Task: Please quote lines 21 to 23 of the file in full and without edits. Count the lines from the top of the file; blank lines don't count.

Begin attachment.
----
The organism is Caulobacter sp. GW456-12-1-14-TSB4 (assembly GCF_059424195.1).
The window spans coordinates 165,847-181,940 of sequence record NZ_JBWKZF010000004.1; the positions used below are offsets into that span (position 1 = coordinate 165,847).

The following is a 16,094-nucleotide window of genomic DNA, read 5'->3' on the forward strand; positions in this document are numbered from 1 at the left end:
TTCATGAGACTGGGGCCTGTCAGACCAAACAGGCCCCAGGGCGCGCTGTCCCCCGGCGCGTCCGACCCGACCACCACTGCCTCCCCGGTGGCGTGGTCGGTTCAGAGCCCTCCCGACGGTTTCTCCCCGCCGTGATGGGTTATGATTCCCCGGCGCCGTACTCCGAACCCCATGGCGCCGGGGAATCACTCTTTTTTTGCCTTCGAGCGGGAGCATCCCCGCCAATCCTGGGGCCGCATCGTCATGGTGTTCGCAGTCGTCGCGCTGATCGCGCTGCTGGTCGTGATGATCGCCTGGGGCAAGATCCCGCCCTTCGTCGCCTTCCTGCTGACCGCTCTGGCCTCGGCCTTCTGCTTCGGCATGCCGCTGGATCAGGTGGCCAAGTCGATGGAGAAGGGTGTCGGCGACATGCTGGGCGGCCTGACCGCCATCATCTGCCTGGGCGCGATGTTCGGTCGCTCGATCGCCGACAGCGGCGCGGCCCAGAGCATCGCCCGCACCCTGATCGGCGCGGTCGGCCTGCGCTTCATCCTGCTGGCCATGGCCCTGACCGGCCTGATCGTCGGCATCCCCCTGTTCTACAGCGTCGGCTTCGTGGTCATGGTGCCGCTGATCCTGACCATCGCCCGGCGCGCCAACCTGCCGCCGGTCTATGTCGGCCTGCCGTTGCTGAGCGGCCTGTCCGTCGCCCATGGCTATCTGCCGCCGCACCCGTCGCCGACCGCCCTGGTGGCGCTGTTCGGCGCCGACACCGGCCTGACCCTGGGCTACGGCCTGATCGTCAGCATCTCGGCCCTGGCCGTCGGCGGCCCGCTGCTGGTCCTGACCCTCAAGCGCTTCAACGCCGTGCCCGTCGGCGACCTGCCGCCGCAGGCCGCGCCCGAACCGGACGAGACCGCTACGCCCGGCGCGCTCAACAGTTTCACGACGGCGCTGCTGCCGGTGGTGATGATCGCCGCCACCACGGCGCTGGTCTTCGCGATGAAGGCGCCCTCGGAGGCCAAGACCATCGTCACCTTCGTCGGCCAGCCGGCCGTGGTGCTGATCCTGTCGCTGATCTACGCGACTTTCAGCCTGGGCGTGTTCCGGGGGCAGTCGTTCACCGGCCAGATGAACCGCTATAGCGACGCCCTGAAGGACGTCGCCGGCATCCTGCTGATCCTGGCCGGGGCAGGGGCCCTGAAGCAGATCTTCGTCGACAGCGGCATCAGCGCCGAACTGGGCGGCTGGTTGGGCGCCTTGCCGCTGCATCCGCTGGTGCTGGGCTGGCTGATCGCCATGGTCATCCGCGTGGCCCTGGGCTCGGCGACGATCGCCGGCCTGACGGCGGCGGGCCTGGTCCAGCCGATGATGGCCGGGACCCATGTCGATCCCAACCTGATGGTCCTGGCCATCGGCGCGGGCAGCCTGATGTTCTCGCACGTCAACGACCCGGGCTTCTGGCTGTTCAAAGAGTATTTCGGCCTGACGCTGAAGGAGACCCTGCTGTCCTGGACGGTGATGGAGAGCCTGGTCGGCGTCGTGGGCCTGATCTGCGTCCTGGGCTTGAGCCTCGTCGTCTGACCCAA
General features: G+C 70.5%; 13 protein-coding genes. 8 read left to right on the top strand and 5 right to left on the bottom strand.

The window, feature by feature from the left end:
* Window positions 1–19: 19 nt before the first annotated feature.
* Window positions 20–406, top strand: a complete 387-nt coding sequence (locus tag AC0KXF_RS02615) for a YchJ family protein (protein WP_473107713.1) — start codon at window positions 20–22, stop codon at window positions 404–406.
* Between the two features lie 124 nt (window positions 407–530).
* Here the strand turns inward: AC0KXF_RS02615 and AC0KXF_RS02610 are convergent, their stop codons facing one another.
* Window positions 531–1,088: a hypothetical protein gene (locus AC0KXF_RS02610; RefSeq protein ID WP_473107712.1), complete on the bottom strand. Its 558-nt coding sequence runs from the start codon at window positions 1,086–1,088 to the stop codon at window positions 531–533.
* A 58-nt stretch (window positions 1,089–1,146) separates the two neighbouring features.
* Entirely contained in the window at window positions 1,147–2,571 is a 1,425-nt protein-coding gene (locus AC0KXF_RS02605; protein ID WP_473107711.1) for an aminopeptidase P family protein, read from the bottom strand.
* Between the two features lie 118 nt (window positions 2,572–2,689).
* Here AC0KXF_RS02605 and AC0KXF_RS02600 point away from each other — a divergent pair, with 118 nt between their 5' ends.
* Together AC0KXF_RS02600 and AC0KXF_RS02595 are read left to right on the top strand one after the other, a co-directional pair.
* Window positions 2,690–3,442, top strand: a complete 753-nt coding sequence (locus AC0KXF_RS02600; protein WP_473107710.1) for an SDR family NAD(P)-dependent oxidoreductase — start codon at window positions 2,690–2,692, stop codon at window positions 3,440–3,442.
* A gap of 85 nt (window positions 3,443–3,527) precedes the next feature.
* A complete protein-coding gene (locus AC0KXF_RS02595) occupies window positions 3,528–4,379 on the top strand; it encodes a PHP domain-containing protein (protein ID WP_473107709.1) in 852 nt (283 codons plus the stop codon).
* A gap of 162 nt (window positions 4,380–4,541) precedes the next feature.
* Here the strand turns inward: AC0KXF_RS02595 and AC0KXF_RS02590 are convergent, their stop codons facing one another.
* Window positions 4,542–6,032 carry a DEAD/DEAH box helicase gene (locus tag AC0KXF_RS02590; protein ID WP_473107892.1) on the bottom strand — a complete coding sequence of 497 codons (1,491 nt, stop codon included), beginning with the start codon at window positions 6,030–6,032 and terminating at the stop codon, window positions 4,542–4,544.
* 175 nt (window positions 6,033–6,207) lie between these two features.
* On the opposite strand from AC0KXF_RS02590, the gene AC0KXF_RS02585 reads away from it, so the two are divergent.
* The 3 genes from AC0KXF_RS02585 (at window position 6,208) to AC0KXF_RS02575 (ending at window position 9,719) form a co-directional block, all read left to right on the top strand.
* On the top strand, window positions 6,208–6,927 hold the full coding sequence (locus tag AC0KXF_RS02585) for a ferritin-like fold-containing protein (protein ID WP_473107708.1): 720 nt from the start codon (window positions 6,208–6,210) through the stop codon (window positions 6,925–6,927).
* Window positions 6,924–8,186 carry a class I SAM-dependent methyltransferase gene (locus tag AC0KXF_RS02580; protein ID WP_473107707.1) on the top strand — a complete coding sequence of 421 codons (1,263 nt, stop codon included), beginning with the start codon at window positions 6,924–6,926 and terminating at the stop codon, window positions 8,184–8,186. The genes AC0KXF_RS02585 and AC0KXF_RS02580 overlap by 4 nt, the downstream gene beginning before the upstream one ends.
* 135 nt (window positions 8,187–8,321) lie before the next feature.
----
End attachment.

* Here the strand turns inward: AC0KXF_RS02595 and AC0KXF_RS02590 are convergent, their stop codons facing one another.
* Window positions 4,542–6,032 carry a DEAD/DEAH box helicase gene (locus tag AC0KXF_RS02590; protein ID WP_473107892.1) on the bottom strand — a complete coding sequence of 497 codons (1,491 nt, stop codon included), beginning with the start codon at window positions 6,030–6,032 and terminating at the stop codon, window positions 4,542–4,544.
* 175 nt (window positions 6,033–6,207) lie between these two features.